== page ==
Is the Auto Industry Listening on How to Market to Women?
I attended and chaired a round-table on social media marketing to women car buyers at the annual M2W-Marketing to Women conference recently where the brightest and greatest minds on how to reach women spoke, networked and discussed the latest trends and strategies. It was invigorating and a nice change of pace for me to spend time mostly in the company of women who like me understand the "Power of the Purse". I am very committed to speaking and training mostly men in the auto industry that women are not a diversity or niche market and how to improve results with women. Women are the majority of car, tire and service customers, yet at M2W it was the like singing to the choir, very few men attended the conference and ZERO men from the auto industry in attendance.
It is puzzling and somewhat perturbing during a time when the auto industry is in a sharp downward tailspin that overall they still refuse to listen, recognize and treat the majority of WHO is making and influencing the buying decisions, Women. The old boys network seems to want to cling to the idea that men are still in control of the buying process and that the auto industry is a guy's world to their last dying breath even though studies, statistic and the facts say otherwise.
Women influence over 85 percent of all automotive purchases yet 74% of women surveyed feel misunderstood by automotive marketers.
It was comforting and reassuring that women working along these lines in other industries are battling the same issues within their own industries and organizations. A stand out was Julie Gilbert - Wolf Means Business. As many of us in this field of marketing to women are aware, it is tough to get support at the top from men to address the needs of women in the workplace and the needs of women buyers. Julie met the challenge of shattering the glass ceiling for women head on with results and achievements both for women employees and for Best Buy’s bottom line,. She created Wolf (Women’s Leadership Forum) Pack - an international network of women who advise and mentor Best Buy women employees.
Some great quotes for me from the conference:
Julie Gilbert, former SVP, Best Buy, CEO/Founder WOLF Means Business
“You can’t PowerPoint people into understanding—they have to experience it.”
Kelly Murray Skoloda launched her new book "Too Busy to Shop" and coined a new phrase: "Multi-Minding" women.
"Marketing to women, who control 85 percent of all consumer purchases and a growing number of business purchases, is no longer a “nice to do” component of the marketing mix."
Tony Cardinale, SVP, Research & Strategic Insights, Bravo & Oxygen Media
“If someone tells you women want this right now you should respond by saying “which women?” There are all different kinds of women that want different things.”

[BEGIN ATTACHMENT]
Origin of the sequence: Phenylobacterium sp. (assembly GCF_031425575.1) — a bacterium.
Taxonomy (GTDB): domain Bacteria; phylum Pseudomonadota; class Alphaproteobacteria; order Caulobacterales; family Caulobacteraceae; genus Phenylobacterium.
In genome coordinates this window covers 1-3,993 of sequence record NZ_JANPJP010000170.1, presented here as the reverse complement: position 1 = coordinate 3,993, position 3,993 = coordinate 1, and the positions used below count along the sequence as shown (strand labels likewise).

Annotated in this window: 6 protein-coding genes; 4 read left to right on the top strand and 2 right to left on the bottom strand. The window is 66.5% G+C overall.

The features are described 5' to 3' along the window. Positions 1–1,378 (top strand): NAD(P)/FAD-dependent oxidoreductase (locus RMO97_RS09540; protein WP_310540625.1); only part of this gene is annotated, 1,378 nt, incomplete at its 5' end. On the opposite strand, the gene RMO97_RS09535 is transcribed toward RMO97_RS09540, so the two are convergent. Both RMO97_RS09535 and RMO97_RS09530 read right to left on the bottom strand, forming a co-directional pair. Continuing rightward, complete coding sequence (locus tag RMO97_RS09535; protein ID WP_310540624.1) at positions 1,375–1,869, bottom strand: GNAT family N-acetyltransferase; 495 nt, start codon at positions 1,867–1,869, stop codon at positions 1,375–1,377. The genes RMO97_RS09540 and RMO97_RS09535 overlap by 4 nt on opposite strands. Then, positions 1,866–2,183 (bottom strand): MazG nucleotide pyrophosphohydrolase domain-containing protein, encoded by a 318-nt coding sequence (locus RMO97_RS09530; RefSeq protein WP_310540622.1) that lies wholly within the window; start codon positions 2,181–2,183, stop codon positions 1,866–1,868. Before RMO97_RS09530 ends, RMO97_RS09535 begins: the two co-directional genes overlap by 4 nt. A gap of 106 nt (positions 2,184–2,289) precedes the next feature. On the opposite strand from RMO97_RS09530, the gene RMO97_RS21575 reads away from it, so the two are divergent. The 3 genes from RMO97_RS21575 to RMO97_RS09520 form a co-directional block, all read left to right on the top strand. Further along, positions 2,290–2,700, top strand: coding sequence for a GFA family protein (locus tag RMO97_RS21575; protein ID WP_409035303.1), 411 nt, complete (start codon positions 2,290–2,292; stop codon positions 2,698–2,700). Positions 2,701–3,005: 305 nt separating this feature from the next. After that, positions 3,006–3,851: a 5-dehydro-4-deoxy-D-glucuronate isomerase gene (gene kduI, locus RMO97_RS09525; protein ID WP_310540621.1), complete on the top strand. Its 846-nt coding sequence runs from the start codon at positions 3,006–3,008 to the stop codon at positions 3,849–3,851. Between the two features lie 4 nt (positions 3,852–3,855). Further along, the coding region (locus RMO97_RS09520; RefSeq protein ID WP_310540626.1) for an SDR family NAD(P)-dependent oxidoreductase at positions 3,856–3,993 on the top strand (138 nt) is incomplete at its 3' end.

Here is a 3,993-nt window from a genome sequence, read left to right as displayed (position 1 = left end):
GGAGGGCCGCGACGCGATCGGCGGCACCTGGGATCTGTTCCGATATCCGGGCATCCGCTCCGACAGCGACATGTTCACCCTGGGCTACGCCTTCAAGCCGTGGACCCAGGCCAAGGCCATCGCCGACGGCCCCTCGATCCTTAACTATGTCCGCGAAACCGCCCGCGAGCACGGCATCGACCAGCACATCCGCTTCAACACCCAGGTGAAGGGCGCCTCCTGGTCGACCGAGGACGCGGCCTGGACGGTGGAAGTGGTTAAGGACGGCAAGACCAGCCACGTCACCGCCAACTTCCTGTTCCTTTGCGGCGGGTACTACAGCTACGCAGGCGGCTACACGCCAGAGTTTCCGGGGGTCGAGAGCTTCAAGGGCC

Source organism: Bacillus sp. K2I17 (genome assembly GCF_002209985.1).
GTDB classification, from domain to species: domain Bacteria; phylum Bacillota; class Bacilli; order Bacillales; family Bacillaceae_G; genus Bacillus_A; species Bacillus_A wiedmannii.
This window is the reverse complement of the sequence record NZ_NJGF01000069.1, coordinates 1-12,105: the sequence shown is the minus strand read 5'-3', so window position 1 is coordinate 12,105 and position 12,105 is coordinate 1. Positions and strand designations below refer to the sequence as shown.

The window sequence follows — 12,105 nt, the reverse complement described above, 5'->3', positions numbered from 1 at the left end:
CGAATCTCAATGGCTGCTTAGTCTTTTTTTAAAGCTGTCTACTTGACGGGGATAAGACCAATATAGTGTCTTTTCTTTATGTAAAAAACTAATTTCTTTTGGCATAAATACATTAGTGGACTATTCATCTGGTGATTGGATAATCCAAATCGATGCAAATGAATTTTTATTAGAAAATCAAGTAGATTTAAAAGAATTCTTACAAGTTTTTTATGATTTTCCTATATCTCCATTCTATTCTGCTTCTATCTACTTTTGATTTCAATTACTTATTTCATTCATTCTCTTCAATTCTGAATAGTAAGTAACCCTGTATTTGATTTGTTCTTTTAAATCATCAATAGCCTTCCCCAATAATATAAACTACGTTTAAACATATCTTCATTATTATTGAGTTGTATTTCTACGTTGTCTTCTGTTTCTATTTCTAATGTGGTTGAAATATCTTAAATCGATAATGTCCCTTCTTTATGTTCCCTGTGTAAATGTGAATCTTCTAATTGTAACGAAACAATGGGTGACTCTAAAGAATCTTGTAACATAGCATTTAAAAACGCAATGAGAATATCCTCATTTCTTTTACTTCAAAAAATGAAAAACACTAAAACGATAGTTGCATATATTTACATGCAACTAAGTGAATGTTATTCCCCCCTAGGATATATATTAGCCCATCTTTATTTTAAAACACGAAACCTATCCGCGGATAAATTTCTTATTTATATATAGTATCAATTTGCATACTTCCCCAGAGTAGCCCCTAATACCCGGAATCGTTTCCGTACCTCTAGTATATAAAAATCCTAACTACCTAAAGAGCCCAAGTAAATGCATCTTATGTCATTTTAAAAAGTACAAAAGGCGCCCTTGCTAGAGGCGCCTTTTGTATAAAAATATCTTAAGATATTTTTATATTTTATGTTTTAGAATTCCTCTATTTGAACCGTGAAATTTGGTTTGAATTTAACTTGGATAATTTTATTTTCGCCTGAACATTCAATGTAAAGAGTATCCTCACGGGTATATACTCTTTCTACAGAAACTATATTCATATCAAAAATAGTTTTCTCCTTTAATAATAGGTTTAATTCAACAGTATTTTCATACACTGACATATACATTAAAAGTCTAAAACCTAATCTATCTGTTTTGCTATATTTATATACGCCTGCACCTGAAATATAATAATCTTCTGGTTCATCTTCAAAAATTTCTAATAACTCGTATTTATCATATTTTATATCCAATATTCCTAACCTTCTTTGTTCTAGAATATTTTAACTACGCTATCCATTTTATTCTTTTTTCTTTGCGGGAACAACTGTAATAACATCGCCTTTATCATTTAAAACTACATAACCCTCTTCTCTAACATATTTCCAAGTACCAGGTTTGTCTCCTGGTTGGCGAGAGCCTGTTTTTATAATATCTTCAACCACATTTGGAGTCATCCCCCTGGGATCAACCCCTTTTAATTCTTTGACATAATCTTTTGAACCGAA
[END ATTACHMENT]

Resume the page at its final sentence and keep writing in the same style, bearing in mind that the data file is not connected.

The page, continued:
Caryn Carmer, Senior Vice President, Co-Practice Leader & Allyson Clarke, Vice President, Insight Creation, MS&L
“Digital is at the center of women's conversations. More than 8 in 10 women gather information from external sources and look for more info or online or they start online and take the information to their offline world.”
Melissa Read, Ph.D, VP, Research & Innovation, Engauge
“In addition to the makeup of our brains being different, men and women have different life experiences that drive our needs and behavior. Boys and girls engage in different things and in different ways making women more relational.”
Kelley Styring of Insight Farms was my favorite speaker so funny and insightful about her research project about how women use and feel about their cars. "Women "wear" their car. The exterior is the face we show others. The interior is our "authentic self." The front seat is our workspace. The back seat is the kids area and garbage bag. The trunk is "where things go to die."
Other sound bites on marketing to women:
Women are looking for substance - you have to stand for something. 78% of women say leading companies are driven by values.
"Edgy" "excess" "too much fun" and "living life large" are being replaced by "giving back." Women want to know what you stand for.
Instead of asking "do I want it," she's asking "do I need it."
Women are hoping for the best but preparing for the worst during the current economic climate.
Women right now are looking for value, but that doesn't necessarily mean they are looking for cheap.
A woman's buying process is longer. Good enough isn't good enough - she's looking for the perfect answer.
She is more expensive to acquire, but cheaper to keep - because she's invested more time in her decision, she's more confident in that decision. There's a higher psychological cost if she walks away.
Women have more mementos (in their car and other places) to remind them of "what's important in life."
If she complains and you handle the complaint and satisfy her, she's even MORE likely to recommend you than if she had a good experience. Make it easy for her to complain. She is trying to communicate with you and solve the problem with YOU.
I work very hard to help men in the auto industry better understand what women want, how to accurately communicate and connect with them and how to unlock the purse strings of women who hold the key to survival in these challenging economic times. This is the entire thrust of the AskPatty.com Certified Female Friendly training, marketing and advertising program for automotive retailers.
Guys: Are you listening?
Link to a new study from BlogHer.com and Compass Partners on what women are doing in social media , online and the power of blogs in women's purchasing decisions:
Link to recent study by SheSpeaks on women's motivations to make purchases, feelings about the current economic climate and the impact of the economic downturn on spending.
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